• Cox's Bazar
  • Monday, 20 September, 2021

Why are Rohingya camps going up in flames?

Cox Gazette January 20, 2021, 11:40 AM Why are Rohingya camps going up in flames?

The overcrowded, densely-populated Rohingya refugee camps in Cox’s Bazar are proving to be serious fire hazards as fire incidents have now become a common occurrence there.

The latest of such incidents occurred in the early hours of Monday when four Unicef schools for Rohingya children were destroyed in a fire which the UN Children's Agency claimed originated from an arson attack.

Besides, less than a week ago, on January 14, more than 500 makeshift dwellings were gutted in a fire at the Nayapara Rohingya refugee camp in the coastal district’s Teknaf. However, no casualties were reported in that incident.

Alarmingly, in most of the cases, officials have failed to ascertain the actual causes behind the fires, raising more questions and more speculations among the general people. 

Speaking to Dhaka Tribune, Md Abdullah, Cox’s Bazar Fire Service and Civil Defence deputy assistant director (DAD) said: “We could not, in detail, learn the causes of the fires [the aforementioned ones]. However, witnesses have told us that the fires started from a gas cylinder and a mosquito coil. 

“But no one was injured in the incidents.”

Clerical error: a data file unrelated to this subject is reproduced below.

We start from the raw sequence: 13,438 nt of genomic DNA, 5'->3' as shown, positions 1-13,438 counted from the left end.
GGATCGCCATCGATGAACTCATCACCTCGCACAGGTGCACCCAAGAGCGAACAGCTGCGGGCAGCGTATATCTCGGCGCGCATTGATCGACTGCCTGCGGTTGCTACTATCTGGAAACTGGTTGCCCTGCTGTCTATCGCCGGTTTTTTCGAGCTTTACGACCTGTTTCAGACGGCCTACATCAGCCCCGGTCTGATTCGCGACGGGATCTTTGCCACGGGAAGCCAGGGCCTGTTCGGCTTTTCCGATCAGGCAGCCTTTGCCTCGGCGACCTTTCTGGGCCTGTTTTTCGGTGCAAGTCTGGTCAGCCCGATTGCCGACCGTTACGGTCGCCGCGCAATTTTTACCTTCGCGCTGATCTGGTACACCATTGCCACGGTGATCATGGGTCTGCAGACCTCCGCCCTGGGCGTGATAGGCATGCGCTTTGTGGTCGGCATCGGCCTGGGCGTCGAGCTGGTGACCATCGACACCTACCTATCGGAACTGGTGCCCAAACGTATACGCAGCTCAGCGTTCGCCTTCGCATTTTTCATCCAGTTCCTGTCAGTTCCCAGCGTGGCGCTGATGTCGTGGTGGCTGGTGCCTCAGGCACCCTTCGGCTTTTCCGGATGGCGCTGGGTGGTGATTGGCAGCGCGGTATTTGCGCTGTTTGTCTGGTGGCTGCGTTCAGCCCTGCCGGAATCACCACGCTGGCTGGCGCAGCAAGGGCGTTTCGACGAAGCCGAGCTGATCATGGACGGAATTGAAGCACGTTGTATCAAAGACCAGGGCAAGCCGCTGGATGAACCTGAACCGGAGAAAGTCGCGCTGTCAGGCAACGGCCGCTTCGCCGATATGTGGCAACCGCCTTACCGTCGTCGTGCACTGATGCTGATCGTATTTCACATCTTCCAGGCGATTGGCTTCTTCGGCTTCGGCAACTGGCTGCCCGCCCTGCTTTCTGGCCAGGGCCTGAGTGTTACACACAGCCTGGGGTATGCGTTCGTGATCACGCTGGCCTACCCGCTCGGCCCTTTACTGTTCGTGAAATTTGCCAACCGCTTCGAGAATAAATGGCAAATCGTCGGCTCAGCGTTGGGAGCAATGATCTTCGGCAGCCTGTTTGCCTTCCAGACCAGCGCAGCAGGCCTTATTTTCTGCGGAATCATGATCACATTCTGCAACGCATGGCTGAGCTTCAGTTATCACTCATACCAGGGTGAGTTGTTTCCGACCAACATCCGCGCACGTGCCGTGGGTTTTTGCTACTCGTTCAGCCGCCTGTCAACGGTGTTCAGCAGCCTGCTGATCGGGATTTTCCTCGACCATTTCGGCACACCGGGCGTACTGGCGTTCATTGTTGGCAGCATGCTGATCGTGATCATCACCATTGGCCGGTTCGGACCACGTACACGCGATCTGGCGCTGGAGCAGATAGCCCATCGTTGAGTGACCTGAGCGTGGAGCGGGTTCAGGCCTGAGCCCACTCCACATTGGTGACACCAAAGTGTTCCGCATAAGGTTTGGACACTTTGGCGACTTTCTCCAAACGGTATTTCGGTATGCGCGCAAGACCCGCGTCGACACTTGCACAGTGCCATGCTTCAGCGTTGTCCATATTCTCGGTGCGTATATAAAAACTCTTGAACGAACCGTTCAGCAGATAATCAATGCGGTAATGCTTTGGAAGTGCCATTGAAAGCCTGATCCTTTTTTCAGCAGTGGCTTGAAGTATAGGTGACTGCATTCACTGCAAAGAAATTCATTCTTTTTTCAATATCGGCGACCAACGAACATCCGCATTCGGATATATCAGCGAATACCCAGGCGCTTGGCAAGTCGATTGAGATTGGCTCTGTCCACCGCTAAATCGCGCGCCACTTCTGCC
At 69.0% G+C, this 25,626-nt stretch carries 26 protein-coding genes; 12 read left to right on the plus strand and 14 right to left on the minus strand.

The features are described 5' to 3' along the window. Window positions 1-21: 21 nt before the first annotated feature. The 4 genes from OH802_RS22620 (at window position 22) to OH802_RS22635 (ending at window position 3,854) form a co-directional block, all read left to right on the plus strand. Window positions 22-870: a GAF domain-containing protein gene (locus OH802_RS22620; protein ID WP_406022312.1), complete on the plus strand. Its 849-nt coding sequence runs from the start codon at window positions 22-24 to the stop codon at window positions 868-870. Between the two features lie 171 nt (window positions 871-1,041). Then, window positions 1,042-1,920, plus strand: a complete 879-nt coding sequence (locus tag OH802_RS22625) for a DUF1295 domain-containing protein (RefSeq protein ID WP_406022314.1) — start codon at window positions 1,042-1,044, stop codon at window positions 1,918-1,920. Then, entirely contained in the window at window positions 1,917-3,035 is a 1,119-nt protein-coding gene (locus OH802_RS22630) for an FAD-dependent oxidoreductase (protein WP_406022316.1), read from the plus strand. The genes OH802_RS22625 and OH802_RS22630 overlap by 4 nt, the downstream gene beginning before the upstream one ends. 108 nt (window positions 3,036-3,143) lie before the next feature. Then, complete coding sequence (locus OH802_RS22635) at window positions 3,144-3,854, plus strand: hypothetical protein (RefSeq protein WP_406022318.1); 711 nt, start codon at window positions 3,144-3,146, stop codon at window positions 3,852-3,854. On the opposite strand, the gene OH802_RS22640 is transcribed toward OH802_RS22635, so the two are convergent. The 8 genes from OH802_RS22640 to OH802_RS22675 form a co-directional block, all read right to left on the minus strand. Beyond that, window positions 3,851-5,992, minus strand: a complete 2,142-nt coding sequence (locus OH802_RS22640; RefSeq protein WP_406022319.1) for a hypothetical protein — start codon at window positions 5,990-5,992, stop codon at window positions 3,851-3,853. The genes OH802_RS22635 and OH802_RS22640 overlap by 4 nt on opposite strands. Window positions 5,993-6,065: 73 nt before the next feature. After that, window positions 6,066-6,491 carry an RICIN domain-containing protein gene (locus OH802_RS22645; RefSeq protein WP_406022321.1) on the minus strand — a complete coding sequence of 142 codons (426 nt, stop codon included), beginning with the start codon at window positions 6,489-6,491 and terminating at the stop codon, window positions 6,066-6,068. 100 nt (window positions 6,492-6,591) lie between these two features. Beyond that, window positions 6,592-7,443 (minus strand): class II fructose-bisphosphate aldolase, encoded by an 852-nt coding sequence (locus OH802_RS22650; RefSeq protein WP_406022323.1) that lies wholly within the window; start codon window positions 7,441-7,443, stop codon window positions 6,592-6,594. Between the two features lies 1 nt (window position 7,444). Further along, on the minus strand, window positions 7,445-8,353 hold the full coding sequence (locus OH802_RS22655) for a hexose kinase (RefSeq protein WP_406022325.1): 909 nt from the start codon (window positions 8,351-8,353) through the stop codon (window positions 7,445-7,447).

Local public representatives and politicians now smell a conspiracy behind the frequent fire accidents. They have claimed that some of the NGOs working at the camps are the ones behind the fires, which they believe are man-made disasters, not mere accidents. 

Palangkhali Union Parishad (UP) Chairman Gafor Uddin Chowdhury, claimed: "NGO officials are deliberately setting the camps on fire by promising to build new permanent homes for the Rohingyas.” 

“As a result of this, on the one hand, the Rohingyas are getting permanent homes and on the other hand, the NGOs are getting more allocations,” the UP chairman added, without naming the NGOs that he believes are behind the fires.

Echoing him, Ali Ahmed, former president of Cox's Bazar Chhatra League and a permanent resident of Palangkhali union, said: "The fires at the Rohingya camps are surrounded by mysteries. Every fire incident occurs late at night and no casualties are reported from them. People believe that some NGOs are involved in these activities as they get fresh budget allocations to build new homes.”

“This whole matter should be thoroughly investigated,” added the local student leader.

Meanwhile, Mohammad Rafiq, a Rohingya leader at the Nayapara refugee camp in Hnila union of Teknaf Upazila, said: "The January 14 fire originated from a woman’s makeshift hut in the camp. However, no one could ascertain the real cause of the fire. This whole thing seems mysterious. 

“More than 500 Rohingya shanties were gutted in the fire on that day. They are being repaired but many of us are still living under the open sky.”

Despite repeated attempts, Refugee Relief and Repatriation Commissioner (RRRC) Shah Rezwan Hayat could not be reached over the phone for comment on the issue.

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